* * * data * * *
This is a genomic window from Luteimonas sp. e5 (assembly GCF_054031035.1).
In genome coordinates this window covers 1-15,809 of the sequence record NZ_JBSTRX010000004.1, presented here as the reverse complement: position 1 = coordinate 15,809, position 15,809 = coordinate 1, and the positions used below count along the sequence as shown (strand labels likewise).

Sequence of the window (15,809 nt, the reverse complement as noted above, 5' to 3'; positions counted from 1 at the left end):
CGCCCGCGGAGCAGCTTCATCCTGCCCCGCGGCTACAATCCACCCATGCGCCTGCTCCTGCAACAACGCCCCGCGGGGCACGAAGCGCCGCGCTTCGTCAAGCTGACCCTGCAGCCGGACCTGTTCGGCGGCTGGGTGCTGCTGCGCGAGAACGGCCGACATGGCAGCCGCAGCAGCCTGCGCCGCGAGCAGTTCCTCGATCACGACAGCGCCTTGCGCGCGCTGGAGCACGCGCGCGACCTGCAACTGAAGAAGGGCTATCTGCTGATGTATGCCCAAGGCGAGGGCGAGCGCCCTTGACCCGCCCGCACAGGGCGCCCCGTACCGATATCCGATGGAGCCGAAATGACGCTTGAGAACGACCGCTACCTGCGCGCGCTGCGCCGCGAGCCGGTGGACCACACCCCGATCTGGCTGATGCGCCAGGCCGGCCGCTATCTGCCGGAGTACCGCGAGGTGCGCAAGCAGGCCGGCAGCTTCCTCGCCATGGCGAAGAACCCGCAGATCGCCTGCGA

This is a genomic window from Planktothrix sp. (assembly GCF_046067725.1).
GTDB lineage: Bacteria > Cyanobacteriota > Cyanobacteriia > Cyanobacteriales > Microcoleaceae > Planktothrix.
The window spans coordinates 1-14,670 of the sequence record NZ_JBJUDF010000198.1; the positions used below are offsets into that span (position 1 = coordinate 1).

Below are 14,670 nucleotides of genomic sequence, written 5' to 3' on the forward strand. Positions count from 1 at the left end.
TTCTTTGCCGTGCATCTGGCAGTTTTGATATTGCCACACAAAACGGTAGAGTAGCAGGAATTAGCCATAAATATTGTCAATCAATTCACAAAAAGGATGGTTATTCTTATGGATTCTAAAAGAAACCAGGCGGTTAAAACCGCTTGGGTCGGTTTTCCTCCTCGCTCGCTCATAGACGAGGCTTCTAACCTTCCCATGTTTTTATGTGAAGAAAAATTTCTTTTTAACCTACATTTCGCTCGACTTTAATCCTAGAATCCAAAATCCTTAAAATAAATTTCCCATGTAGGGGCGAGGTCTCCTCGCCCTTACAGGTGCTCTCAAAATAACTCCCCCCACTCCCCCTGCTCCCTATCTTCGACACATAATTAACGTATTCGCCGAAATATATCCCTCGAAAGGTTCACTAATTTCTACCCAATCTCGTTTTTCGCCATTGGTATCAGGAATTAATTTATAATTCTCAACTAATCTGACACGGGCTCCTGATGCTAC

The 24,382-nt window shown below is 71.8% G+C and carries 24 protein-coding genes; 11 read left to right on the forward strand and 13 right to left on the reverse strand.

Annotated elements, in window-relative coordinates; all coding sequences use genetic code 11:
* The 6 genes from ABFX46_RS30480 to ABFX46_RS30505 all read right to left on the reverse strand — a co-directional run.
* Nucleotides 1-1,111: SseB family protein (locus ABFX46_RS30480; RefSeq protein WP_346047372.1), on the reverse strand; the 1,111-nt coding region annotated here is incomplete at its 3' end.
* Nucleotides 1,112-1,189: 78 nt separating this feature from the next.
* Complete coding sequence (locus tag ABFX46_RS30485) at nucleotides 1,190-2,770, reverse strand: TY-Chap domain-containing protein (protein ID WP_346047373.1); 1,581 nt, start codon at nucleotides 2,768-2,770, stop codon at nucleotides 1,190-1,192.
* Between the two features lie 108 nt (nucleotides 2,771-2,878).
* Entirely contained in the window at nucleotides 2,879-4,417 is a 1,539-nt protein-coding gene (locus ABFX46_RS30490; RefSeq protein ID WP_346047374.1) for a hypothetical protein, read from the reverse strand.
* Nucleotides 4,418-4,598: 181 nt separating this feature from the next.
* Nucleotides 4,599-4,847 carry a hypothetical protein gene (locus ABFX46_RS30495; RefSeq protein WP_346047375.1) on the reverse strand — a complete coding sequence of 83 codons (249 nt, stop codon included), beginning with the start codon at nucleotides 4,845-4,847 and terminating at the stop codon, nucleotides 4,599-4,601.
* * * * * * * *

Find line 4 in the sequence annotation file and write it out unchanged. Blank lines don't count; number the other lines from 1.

CGCCCGCGGAGCAGCTTCATCCTGCCCCGCGGCTACAATCCACCCATGCGCCTGCTCCTGCAACAACGCCCCGCGGGGCACGAAGCGCCGCGCTTCGTCAAGCTGACCCTGCAGCCGGACCTGTTCGGCGGCTGGGTGCTGCTGCGCGAGAACGGCCGACATGGCAGCCGCAGCAGCCTGCGCCGCGAGCAGTTCCTCGATCACGACAGCGCCTTGCGCGCGCTGGAGCACGCGCGCGACCTGCAACTGAAGAAGGGCTATCTGCTGATGTATGCCCAAGGCGAGGGCGAGCGCCCTTGACCCGCCCGCACAGGGCGCCCCGTACCGATATCCGATGGAGCCGAAATGACGCTTGAGAACGACCGCTACCTGCGCGCGCTGCGCCGCGAGCCGGTGGACCACACCCCGATCTGGCTGATGCGCCAGGCCGGCCGCTATCTGCCGGAGTACCGCGAGGTGCGCAAGCAGGCCGGCAGCTTCCTCGCCATGGCGAAGAACCCGCAGATCGCCTGCGA